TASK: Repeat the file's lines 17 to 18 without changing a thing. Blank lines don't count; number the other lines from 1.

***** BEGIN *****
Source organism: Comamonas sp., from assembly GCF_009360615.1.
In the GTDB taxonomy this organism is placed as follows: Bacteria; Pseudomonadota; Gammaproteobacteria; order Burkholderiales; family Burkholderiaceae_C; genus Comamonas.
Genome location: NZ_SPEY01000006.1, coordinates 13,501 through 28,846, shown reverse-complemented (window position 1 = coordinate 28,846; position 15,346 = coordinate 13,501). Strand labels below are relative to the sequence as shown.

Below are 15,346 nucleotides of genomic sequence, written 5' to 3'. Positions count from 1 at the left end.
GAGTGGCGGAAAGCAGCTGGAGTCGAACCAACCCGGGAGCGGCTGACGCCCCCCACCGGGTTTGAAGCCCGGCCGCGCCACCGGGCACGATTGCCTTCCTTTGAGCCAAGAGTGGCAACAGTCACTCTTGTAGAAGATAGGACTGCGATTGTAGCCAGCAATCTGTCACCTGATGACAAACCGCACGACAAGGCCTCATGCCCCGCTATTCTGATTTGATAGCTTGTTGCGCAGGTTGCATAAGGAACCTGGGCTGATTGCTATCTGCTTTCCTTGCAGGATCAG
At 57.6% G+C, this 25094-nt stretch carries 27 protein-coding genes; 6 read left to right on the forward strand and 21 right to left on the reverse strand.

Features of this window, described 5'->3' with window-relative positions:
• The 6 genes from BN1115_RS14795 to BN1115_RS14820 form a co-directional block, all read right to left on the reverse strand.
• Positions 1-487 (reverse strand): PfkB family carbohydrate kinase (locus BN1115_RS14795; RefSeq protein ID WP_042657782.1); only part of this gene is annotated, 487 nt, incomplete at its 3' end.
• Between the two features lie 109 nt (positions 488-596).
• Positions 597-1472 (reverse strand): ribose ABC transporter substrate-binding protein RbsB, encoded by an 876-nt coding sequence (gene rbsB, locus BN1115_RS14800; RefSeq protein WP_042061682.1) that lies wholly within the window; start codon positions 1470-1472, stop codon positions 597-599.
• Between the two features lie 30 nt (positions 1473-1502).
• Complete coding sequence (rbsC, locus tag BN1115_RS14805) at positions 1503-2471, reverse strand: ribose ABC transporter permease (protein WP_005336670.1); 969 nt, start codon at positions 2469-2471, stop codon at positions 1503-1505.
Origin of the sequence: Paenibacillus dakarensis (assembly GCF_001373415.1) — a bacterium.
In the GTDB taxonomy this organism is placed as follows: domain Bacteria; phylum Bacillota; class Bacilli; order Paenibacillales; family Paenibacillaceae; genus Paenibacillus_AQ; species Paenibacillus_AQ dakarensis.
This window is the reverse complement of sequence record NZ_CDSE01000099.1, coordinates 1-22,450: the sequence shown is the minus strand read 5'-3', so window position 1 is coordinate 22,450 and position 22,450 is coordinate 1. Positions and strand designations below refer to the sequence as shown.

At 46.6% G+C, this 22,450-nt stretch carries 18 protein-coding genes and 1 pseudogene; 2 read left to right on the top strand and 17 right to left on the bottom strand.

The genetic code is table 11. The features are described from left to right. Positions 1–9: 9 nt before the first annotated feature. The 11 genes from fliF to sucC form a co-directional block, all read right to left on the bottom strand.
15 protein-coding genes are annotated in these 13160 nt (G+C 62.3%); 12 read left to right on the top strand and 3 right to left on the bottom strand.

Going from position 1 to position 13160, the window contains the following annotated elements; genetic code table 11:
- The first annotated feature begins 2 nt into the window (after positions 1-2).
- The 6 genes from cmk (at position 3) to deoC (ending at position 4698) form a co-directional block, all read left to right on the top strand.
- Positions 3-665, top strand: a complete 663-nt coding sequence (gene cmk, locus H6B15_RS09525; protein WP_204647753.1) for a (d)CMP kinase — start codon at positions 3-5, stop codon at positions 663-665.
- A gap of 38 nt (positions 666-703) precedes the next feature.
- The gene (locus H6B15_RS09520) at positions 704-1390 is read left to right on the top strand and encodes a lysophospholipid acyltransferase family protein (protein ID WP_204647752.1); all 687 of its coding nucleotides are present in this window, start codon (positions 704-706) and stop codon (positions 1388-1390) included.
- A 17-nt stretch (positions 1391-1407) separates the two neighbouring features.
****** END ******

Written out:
At 46.6% G+C, this 22,450-nt stretch carries 18 protein-coding genes and 1 pseudogene; 2 read left to right on the top strand and 17 right to left on the bottom strand.

The genetic code is table 11. The features are described from left to right. Positions 1–9: 9 nt before the first annotated feature. The 11 genes from fliF to sucC form a co-directional block, all read right to left on the bottom strand.